“Surrealism is destructive, but it destroys only what it considers to be shackles limiting our vision.”
If you ask a successful artist, actor or musician what the key to success is, they will likely give you the same advice, “be yourself.” The advice is sound, but difficult to follow unless you know who “you” are. Artist Alan Pimentel has bravely externalized his journey of self-awareness in oil on canvas for over twenty years and through that journey he has met with success.
Pimentel’s most recent encounter with success was taking “Best in Show” at the Center for the Arts of Bonita Springs “Portrait and Figure” exhibition. Pimentel’s oil on shaped canvas piece “Wrestling with Myself Again,” impressed Jack Thompson, author and artist who judged the show. “I have always been drawn to artists whose artworks take a bit of a chance,” offered Thompson about Pimentel’s piece and the Portrait and Figure Exhibition. “Certainly I’m schooled in the traditional sense of art and techniques, but there’s something about a person who, once really perfecting his or her craft, decides to step outside the box.”
The first of Alan Pimentel’s shaped canvases emerged over twenty years ago, as his journey into the observations of his emotional nature became the subject matter of his art. For Pimentel, the geometric boundaries of the traditional canvas became limiting as his personal awareness expanded. Moving beyond the constraints normally prescribed to painters, Alan’s work took a giant step towards altering the personal boundaries he felt were imposed upon him by the demands of modern culture. Pimentel describes his style as “my own,” explains Alan. “I think of it as a psychological, metaphysical, spiritual portrayal of growth. My painting style is deeply rooted in realism, with the addition of variations in textural quality through intended or casual application.”
Pimentel’s unconstrained perspective is evident in his current works where the canvases continually get shapelier and the surfaces range from utter smoothness to rich dimensional application of paint and wax medium. The luminous lighting and savory blends of color allow us to safely venture into a realm beyond the reach of the ordinary to observe emotions that reside in the shadows.
Alan credits his creative gifts to his father’s drawing skills and musical talents, his grandmother’s aptness with a needle, and his maternal aunts’ dressmaking and culinary skills. At the age of ten, Alan lost his father to a tragic car accident. A neighbor who was aware of Alan’s interest in art suggested a class in oil painting offered by a renowned portrait artist and illustrator, Carroll Jones. At the age of fourteen Pimentel began his formal training in oil painting.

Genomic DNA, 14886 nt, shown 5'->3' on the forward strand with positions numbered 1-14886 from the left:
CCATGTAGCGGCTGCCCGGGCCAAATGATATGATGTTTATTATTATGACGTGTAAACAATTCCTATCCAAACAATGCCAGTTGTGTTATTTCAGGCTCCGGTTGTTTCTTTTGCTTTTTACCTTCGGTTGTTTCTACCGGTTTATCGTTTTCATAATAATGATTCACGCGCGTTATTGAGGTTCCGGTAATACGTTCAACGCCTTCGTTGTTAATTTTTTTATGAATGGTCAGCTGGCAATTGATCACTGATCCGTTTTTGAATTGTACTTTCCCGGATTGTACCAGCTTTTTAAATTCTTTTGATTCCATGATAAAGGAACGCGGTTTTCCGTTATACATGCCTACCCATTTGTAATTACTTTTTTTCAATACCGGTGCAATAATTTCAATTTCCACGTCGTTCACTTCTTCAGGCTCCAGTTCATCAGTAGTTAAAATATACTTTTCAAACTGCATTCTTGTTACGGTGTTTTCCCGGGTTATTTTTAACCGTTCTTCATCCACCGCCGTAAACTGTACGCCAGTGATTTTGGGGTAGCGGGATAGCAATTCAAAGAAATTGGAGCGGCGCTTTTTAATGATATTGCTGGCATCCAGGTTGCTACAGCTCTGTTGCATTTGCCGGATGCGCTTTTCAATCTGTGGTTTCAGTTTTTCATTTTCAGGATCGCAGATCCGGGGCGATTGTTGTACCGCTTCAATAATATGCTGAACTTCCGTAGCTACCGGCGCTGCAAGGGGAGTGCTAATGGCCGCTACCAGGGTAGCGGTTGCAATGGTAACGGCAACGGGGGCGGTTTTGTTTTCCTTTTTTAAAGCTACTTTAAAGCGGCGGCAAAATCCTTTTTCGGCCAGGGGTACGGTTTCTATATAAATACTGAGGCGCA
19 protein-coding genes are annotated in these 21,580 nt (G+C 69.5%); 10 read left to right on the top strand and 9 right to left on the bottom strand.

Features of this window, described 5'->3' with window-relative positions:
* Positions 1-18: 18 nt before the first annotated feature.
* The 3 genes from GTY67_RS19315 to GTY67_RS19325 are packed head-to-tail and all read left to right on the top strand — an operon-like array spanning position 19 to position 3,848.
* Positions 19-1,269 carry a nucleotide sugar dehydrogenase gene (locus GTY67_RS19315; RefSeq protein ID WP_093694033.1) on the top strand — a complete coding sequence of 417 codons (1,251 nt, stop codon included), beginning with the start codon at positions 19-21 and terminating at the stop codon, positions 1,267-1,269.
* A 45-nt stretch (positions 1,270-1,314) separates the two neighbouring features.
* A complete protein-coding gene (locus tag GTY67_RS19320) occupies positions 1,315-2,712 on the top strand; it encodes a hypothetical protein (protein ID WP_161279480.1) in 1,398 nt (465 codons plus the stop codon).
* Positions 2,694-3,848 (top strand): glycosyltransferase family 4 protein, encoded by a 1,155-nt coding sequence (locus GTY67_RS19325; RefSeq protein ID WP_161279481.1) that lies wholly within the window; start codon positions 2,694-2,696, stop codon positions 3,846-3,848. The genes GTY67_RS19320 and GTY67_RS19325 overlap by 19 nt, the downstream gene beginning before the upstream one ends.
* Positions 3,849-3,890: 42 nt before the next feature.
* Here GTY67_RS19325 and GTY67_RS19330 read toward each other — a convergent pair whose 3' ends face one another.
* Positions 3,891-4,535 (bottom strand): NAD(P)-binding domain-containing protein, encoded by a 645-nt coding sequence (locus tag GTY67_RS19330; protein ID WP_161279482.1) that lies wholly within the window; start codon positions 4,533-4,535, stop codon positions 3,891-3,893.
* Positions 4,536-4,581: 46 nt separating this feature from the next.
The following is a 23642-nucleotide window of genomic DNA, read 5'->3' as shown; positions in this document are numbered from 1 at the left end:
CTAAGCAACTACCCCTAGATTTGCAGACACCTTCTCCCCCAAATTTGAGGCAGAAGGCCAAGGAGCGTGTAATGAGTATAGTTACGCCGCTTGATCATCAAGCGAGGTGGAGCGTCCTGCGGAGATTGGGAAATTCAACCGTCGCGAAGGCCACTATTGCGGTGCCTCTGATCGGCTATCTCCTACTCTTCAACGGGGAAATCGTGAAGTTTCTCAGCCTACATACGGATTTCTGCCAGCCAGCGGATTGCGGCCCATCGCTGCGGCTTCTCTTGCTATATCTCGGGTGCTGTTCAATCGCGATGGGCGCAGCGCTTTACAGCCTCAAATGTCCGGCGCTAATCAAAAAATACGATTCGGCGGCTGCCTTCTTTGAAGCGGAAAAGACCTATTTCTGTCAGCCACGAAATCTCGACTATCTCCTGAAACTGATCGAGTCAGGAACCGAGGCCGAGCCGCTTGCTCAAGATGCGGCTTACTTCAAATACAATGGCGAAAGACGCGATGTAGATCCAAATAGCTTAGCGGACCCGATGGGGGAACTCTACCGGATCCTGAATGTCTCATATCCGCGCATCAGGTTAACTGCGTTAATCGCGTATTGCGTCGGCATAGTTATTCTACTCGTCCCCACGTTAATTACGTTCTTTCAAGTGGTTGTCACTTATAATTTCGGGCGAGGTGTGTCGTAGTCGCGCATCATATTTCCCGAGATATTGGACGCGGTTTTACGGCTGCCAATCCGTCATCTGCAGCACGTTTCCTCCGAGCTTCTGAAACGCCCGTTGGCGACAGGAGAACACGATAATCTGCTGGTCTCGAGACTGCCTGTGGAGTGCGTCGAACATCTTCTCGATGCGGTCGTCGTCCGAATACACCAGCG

Salvador Dali was the first artist to inspire Pimentel. “I was eleven or twelve years old when I first visited the Metropolitan Museum of Art,” offers Alan. “There I viewed the ‘Persistence of Memory.’ This painting reached me on so many levels that it affected my thought process in general, and I think that is the genius of Dali.”
When asked what advice he would give to aspiring artists, Alan responded, “Peruse, persist and listen to your own inner voice.” Be yourself.
Pimentel’s work can be seen at his studio # 166 at the promenade inBonitaSprings. The artist studios are currently open Thursday through Saturday from 10am – 3pm. You can view Alan’s work and the work of over 30 artists at their studios at the Promenade during Art Walk on Thursday, September 29, 2011 from 4:00pm – 7:00pm.
Join the Center for the Arts for the first time and receive 2 tickets to one of this season’s Live at the Promenade performances. The Center for the Arts offers this promotion for first time members. Call the Center for the Arts at 239-495-8989 for more information.